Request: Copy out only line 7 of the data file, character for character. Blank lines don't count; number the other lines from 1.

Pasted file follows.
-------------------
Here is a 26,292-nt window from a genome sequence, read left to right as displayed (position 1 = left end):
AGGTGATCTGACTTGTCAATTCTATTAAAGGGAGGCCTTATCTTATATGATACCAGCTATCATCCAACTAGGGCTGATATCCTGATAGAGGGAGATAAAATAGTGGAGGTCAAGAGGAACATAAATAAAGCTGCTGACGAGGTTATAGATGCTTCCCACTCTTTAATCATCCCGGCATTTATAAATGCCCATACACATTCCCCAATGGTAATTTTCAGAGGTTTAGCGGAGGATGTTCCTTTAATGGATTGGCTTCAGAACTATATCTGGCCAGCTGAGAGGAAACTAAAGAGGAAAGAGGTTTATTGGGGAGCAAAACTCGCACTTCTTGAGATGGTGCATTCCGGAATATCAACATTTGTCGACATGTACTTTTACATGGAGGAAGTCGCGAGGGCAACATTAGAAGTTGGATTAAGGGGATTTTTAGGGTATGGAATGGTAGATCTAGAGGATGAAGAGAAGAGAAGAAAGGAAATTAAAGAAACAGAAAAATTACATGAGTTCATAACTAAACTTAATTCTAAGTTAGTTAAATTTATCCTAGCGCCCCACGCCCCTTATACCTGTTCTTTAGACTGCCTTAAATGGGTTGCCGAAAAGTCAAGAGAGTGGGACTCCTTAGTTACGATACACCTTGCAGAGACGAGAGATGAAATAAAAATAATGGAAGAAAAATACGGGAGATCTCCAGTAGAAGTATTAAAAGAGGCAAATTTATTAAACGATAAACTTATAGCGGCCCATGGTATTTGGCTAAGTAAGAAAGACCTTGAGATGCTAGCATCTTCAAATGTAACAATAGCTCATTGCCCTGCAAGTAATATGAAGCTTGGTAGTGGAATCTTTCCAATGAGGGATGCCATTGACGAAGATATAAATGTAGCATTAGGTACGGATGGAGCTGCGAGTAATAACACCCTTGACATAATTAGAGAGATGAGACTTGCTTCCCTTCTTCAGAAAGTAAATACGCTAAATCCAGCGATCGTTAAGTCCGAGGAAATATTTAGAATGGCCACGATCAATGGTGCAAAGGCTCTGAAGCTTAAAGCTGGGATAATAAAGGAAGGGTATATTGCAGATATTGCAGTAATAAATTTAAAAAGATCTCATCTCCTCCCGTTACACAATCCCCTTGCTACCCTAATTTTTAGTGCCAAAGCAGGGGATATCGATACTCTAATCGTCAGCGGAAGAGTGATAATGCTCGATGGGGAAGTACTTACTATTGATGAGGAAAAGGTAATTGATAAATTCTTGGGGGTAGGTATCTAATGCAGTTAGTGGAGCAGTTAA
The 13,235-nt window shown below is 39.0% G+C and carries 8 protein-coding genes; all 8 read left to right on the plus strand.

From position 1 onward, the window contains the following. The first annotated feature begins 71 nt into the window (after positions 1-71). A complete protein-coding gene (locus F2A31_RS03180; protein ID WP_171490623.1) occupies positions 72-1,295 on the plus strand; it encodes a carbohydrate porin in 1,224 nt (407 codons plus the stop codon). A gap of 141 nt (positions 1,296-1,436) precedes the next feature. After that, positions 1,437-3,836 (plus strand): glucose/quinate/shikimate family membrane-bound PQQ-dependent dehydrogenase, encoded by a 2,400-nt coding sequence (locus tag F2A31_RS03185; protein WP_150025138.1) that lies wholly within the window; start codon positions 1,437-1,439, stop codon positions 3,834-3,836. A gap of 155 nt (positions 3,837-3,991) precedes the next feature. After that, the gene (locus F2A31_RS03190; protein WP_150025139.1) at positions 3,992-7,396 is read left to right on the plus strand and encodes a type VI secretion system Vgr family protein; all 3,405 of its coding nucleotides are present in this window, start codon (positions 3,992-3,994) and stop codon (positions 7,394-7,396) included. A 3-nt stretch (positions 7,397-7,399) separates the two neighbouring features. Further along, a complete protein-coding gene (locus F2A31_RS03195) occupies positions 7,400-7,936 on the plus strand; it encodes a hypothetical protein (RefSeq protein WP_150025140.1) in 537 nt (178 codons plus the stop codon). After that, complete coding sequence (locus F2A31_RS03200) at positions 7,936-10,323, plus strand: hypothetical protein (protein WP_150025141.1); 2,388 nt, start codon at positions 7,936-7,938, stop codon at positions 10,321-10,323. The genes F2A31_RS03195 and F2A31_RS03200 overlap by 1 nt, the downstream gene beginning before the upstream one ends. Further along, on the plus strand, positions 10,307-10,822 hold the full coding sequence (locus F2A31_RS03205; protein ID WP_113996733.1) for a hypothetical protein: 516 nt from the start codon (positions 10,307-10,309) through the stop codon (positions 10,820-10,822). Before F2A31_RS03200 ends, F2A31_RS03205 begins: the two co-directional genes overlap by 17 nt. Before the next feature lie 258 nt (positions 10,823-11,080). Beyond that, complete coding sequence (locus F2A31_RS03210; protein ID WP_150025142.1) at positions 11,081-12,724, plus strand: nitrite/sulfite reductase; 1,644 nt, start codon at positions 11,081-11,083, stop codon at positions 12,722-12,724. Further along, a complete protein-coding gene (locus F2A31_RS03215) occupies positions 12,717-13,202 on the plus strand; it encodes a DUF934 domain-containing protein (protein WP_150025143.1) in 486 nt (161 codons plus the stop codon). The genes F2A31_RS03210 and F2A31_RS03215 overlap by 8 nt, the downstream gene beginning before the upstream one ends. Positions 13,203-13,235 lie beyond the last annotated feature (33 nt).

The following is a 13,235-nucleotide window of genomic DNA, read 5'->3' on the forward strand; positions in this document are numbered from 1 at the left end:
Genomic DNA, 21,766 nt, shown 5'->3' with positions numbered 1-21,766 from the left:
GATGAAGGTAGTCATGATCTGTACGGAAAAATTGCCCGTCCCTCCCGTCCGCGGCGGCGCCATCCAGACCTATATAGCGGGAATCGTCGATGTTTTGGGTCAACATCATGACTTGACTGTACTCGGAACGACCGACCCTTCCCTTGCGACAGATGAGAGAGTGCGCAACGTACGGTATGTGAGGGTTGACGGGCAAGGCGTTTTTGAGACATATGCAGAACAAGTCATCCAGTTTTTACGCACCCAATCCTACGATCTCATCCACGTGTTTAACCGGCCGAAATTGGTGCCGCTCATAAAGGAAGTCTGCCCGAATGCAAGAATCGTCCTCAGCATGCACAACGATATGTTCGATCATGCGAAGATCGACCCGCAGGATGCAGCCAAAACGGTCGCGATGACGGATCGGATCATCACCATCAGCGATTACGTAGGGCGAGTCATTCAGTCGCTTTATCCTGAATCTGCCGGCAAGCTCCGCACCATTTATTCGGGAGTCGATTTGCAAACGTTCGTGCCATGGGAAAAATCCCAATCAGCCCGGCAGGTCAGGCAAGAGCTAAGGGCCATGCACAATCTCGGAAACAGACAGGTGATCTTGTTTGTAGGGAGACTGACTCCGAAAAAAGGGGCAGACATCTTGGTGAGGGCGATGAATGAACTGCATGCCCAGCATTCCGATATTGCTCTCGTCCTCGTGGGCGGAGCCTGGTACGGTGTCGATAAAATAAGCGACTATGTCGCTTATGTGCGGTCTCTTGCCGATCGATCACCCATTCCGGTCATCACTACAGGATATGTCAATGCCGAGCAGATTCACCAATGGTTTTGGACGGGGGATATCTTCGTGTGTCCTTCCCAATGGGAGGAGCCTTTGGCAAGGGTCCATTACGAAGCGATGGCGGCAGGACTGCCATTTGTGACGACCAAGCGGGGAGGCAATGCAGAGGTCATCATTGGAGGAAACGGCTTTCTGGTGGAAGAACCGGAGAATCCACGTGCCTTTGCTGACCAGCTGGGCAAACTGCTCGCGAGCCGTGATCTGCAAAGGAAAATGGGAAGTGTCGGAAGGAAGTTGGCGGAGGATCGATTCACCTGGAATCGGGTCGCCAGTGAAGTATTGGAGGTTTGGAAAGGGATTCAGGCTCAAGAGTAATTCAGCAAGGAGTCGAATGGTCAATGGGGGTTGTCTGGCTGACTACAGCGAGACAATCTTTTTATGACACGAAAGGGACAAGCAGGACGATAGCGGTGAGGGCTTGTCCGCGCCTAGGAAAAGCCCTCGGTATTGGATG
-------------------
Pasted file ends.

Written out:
GATGAAGGTAGTCATGATCTGTACGGAAAAATTGCCCGTCCCTCCCGTCCGCGGCGGCGCCATCCAGACCTATATAGCGGGAATCGTCGATGTTTTGGGTCAACATCATGACTTGACTGTACTCGGAACGACCGACCCTTCCCTTGCGACAGATGAGAGAGTGCGCAACGTACGGTATGTGAGGGTTGACGGGCAAGGCGTTTTTGAGACATATGCAGAACAAGTCATCCAGTTTTTACGCACCCAATCCTACGATCTCATCCACGTGTTTAACCGGCCGAAATTGGTGCCGCTCATAAAGGAAGTCTGCCCGAATGCAAGAATCGTCCTCAGCATGCACAACGATATGTTCGATCATGCGAAGATCGACCCGCAGGATGCAGCCAAAACGGTCGCGATGACGGATCGGATCATCACCATCAGCGATTACGTAGGGCGAGTCATTCAGTCGCTTTATCCTGAATCTGCCGGCAAGCTCCGCACCATTTATTCGGGAGTCGATTTGCAAACGTTCGTGCCATGGGAAAAATCCCAATCAGCCCGGCAGGTCAGGCAAGAGCTAAGGGCCATGCACAATCTCGGAAACAGACAGGTGATCTTGTTTGTAGGGAGACTGACTCCGAAAAAAGGGGCAGACATCTTGGTGAGGGCGATGAATGAACTGCATGCCCAGCATTCCGATATTGCTCTCGTCCTCGTGGGCGGAGCCTGGTACGGTGTCGATAAAATAAGCGACTATGTCGCTTATGTGCGGTCTCTTGCCGATCGATCACCCATTCCGGTCATCACTACAGGATATGTCAATGCCGAGCAGATTCACCAATGGTTTTGGACGGGGGATATCTTCGTGTGTCCTTCCCAATGGGAGGAGCCTTTGGCAAGGGTCCATTACGAAGCGATGGCGGCAGGACTGCCATTTGTGACGACCAAGCGGGGAGGCAATGCAGAGGTCATCATTGGAGGAAACGGCTTTCTGGTGGAAGAACCGGAGAATCCACGTGCCTTTGCTGACCAGCTGGGCAAACTGCTCGCGAGCCGTGATCTGCAAAGGAAAATGGGAAGTGTCGGAAGGAAGTTGGCGGAGGATCGATTCACCTGGAATCGGGTCGCCAGTGAAGTATTGGAGGTTTGGAAAGGGATTCAGGCTCAAGAGTAATTCAGCAAGGAGTCGAATGGTCAATGGGGGTTGTCTGGCTGACTACAGCGAGACAATCTTTTTATGACACGAAAGGGACAAGCAGGACGATAGCGGTGAGGGCTTGTCCGCGCCTAGGAAAAGCCCTCGGTATTGGATG